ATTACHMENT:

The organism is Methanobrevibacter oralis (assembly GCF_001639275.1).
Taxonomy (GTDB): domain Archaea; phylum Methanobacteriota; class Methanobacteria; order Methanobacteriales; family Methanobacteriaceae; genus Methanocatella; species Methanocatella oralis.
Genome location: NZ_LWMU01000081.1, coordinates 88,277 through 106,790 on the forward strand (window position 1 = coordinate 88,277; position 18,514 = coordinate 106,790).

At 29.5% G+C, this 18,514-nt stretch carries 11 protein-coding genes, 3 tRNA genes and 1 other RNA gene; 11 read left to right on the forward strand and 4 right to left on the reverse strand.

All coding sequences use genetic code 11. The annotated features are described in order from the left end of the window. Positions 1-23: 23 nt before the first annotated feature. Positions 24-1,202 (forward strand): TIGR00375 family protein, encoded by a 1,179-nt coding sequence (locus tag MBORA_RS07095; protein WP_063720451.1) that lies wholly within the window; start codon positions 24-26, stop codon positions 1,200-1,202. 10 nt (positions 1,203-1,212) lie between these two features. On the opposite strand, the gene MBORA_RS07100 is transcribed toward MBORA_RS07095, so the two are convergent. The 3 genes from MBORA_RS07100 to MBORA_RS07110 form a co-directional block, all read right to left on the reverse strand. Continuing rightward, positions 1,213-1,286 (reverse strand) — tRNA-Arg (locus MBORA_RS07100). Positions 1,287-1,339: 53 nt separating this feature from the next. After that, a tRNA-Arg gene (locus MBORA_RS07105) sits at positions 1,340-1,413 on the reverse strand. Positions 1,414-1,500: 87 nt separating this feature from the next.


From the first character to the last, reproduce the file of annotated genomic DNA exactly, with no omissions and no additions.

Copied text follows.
The organism is Methanobrevibacter oralis (assembly GCF_001639275.1).
Taxonomy (GTDB): domain Archaea; phylum Methanobacteriota; class Methanobacteria; order Methanobacteriales; family Methanobacteriaceae; genus Methanocatella; species Methanocatella oralis.
Genome location: NZ_LWMU01000081.1, coordinates 88,277 through 106,790 on the forward strand (window position 1 = coordinate 88,277; position 18,514 = coordinate 106,790).

At 29.5% G+C, this 18,514-nt stretch carries 11 protein-coding genes, 3 tRNA genes and 1 other RNA gene; 11 read left to right on the forward strand and 4 right to left on the reverse strand.

All coding sequences use genetic code 11. The annotated features are described in order from the left end of the window. Positions 1-23: 23 nt before the first annotated feature. Positions 24-1,202 (forward strand): TIGR00375 family protein, encoded by a 1,179-nt coding sequence (locus tag MBORA_RS07095; protein WP_063720451.1) that lies wholly within the window; start codon positions 24-26, stop codon positions 1,200-1,202. 10 nt (positions 1,203-1,212) lie between these two features. On the opposite strand, the gene MBORA_RS07100 is transcribed toward MBORA_RS07095, so the two are convergent. The 3 genes from MBORA_RS07100 to MBORA_RS07110 form a co-directional block, all read right to left on the reverse strand. Continuing rightward, positions 1,213-1,286 (reverse strand) — tRNA-Arg (locus MBORA_RS07100). Positions 1,287-1,339: 53 nt separating this feature from the next. After that, a tRNA-Arg gene (locus MBORA_RS07105) sits at positions 1,340-1,413 on the reverse strand. Positions 1,414-1,500: 87 nt separating this feature from the next.